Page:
Saturday, September 18, 2010

Season of the witch

“I dabbled into witchcraft,” said Christine O’Donnell, the Delaware GOP Senate hopeful and Tea Party savior-in-waiting, back in October 1999. “I never joined a coven. But I did, I did. ... I dabbled into witchcraft. I hung around people who were doing these things. I’m not making this stuff up. I know what they told me they do. One of my first dates with a witch was on a satanic altar and I didn't know it. I mean, there was a little blood there and stuff like that. We went to a movie and then had a midnight picnic on a satanic altar.”

With that admission, right out of the gate, the apparently media-savvy O’Donnell has been hoist on the petard of her own history on television. With that admission (tied to other strangely idiosyncratic stances on personal affairs), O’Donnell loses any leverage on the perception of American traditionalism, and conveys unto her Democratic rival (and to the Democrats generally) a semiotically viral weapon, a symbolic bludgeon to be used with glee from now unto Election Day. Is it possible? Can the wheels really have fallen off the O’Donnell Express before it even backed out of the driveway?

Think Progress, followed shortly by The Huffington Post, reported on the revelation, made Friday night on Bill Maher's HBO show "Real Time.” O’Donnell made the comments on Maher’s previous show, "Politically Incorrect" in a previously-unaired clip from Oct. 29, 1999.

Think Progress reported that O'Donnell made 22 "Politically Incorrect" appearances and that Maher, knowing a great thing when he sees it, said he plans to release a new O’Donnell clip from the program every week until she agrees to make a “Real Time” appearance. "It's like a hostage crisis," he told the Web site.

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There’s so many questions about this that jump at you, it’s hard to know where to start. Mostly, they have to do with reactions.

What’s this news do to the Tea Party’s animating nativist narrative? The supremacy of Christianity as the Tea Party’s guiding spiritual principle is implicit in the movement’s ethos (consistent with the party that spawned it). To see that’s true, you only have to look at the birthers and Muslim-haters in the Tea Party rank and file that the Tea Party leadership doesn’t want to talk about.

Now, in a moment of great triumph, the Tea Party Republicans are faced with their worst nightmare: a candidate for Senate once a heathen! An admitted heathen! A one-time trafficker in the occult — the Dark Arts! Not even Michael Deaver could save a candidate from this.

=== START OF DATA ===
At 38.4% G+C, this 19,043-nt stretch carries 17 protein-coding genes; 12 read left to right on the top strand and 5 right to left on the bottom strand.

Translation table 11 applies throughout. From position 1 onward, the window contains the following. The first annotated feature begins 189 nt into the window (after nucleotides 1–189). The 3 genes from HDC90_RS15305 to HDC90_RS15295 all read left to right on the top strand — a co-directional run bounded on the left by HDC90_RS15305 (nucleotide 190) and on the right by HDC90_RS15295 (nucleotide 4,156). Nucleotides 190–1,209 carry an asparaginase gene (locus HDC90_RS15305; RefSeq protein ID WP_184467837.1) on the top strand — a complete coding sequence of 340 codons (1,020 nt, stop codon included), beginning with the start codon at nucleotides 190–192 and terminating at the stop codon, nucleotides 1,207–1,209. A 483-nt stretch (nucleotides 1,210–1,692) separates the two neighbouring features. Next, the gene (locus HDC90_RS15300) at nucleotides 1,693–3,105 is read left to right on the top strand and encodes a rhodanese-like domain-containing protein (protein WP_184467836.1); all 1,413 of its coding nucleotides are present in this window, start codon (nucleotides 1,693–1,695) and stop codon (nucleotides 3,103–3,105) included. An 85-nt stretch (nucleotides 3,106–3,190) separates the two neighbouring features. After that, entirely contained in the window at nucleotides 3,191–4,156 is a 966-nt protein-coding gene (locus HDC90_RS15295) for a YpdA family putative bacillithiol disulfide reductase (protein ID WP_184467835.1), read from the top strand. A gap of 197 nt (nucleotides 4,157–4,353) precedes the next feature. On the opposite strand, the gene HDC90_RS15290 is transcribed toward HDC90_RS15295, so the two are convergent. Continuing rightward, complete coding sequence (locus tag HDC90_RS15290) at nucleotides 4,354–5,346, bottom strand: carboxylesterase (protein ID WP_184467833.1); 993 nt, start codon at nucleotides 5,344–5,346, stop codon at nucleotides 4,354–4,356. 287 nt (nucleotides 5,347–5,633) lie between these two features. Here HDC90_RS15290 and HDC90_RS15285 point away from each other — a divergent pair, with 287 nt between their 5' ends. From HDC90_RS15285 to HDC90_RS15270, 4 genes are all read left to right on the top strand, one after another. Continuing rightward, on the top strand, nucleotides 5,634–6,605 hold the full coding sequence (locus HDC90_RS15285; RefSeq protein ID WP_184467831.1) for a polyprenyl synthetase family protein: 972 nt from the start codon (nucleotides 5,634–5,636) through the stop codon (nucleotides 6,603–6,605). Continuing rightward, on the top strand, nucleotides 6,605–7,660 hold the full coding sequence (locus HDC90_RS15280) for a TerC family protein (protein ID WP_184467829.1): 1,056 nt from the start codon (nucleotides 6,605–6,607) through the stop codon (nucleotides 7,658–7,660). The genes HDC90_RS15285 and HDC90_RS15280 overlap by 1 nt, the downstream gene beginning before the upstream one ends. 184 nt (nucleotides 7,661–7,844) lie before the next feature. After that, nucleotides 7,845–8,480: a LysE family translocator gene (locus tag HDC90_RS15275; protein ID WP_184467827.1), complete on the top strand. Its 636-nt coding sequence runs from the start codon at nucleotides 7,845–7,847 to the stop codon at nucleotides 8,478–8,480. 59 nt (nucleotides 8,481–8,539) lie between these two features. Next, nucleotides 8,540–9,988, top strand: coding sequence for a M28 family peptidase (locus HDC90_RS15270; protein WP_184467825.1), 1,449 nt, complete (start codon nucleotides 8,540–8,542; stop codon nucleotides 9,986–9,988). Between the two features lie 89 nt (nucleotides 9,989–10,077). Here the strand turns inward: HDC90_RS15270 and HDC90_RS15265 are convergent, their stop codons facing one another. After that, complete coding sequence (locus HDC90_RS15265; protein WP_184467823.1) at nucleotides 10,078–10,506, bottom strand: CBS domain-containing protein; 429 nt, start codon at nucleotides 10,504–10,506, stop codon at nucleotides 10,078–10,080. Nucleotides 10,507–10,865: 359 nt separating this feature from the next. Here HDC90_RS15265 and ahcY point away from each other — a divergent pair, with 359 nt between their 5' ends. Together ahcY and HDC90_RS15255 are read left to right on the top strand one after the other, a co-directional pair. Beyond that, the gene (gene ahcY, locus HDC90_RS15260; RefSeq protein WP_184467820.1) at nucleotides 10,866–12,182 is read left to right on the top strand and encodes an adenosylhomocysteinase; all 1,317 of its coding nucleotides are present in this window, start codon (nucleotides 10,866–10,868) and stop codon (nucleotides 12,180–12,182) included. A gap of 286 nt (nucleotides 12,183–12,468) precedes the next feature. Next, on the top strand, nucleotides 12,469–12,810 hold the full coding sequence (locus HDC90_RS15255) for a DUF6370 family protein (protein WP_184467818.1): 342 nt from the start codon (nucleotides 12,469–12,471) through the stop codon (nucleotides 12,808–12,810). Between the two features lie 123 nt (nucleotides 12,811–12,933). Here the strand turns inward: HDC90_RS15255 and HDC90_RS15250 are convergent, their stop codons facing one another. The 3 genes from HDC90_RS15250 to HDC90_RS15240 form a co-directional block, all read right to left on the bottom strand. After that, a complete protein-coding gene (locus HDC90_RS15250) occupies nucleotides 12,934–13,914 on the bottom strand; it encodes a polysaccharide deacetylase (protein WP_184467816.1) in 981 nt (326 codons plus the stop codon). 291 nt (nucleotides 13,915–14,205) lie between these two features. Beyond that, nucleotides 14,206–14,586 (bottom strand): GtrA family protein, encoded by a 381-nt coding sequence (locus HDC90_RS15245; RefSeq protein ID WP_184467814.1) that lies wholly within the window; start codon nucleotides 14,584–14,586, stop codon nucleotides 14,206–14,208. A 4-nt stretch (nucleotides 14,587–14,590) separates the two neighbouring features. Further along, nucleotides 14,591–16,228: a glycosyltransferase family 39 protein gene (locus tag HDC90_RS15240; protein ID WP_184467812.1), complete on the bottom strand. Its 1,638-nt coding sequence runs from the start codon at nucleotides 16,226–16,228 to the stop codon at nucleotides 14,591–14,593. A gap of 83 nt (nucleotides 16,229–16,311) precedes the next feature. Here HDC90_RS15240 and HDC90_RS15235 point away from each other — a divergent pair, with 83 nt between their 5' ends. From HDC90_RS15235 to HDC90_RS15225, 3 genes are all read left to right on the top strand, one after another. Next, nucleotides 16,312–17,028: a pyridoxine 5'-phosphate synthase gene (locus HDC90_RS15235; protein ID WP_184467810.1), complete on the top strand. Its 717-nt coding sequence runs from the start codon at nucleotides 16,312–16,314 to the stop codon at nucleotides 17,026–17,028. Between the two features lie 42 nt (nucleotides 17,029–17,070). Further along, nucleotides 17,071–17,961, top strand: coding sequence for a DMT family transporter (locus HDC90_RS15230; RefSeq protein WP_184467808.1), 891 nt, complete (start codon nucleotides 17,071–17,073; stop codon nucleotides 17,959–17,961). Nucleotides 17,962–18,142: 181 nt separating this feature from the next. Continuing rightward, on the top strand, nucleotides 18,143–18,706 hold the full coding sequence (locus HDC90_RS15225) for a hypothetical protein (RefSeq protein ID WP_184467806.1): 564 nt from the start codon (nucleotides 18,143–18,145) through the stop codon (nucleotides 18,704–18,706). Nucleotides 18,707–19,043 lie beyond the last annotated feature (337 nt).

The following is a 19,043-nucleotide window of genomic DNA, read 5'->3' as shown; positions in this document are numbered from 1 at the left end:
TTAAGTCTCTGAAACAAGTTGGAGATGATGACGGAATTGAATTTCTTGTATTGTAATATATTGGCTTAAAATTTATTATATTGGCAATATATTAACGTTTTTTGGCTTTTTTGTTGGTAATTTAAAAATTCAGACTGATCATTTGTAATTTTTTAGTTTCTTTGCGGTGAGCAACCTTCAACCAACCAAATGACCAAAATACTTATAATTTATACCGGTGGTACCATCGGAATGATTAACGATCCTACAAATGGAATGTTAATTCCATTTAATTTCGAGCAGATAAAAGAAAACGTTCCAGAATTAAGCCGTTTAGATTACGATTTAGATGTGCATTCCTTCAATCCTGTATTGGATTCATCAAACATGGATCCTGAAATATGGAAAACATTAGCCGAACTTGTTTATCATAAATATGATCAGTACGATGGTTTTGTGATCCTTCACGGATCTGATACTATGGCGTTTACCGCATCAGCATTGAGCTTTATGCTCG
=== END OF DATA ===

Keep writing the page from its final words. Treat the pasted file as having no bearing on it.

What’s this do to the relationship between the Tea Party and the Republicans that birthed them? You can’t really disown your own flesh and blood, and that’s the problem for the broader GOP. Some conservatives have proposed, with straight faces, that the Tea Party represents the rising tide of a wide cross-section of the American people.

With O’Donnell as part of the movement’s big national coming-out party, there’s suddenly a lot to suggest that isn’t true. For all the issues between Christians, Jews and Muslims in America, at least the God they worship isn’t the god of the underworld. O’Donnell’s admission, no matter how historically it might be spun by her advisers and handlers, adds fuel to perceptions of an exoticism about the candidate that aren’t easily ignored, and won’t be forgotten at all.

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And will Prince of Darkness and turdblossom generalissimo Karl Rove pivot back to his original position on O’Donnell the night she won the GOP Republican primary — when he said her background, inclination for character assassination, and “a lot of nutty things” from her past, called her qualifications into question?



That was Tuesday. By Wednesday, though, after Rove was no doubt warned by party poobahs and the Sarah Limbeck axis that Leadership spank, Turdblossom I had decided that O’Donnell wasn’t so unpalatable after all. Can’t wait to see what this new wrinkle, exquisitely timed to the slower weekend news cycle, does to Rove’s neck, torso and reputation when he hits the air again.

The idea that this throws a wrench in the O’Donnell works apparently isn’t just idle speculation. It’s all hands on deck this weekend at Camp O’D.: The Washington Post reported that, per CBS’s Bob Schieffer, O’Donnell has pulled out of a planned appearance on CBS’s “Face the Nation.” Think Progress shortly after that reported that O’Donnell had also cancelled a Sunday appearance on Fox News. O’Donnell apparently relayed this via e-mail to the Associated Press.

Thanks to the evolution of stop-action motion picture and video technology, it’s possible to observe a train wreck in slow motion: the first moment of a moment when a locomotive begins to grind against the track, to wrench itself out of alignment, to start the cascade of interrupted velocity we call going off the rails.

Much the same is observable in a political context. We may be watching that happen to the O’Donnell 2010 campaign right now.

Image credits: O'Donnell: Associated Press. "Politically Correct" title card: ABC.

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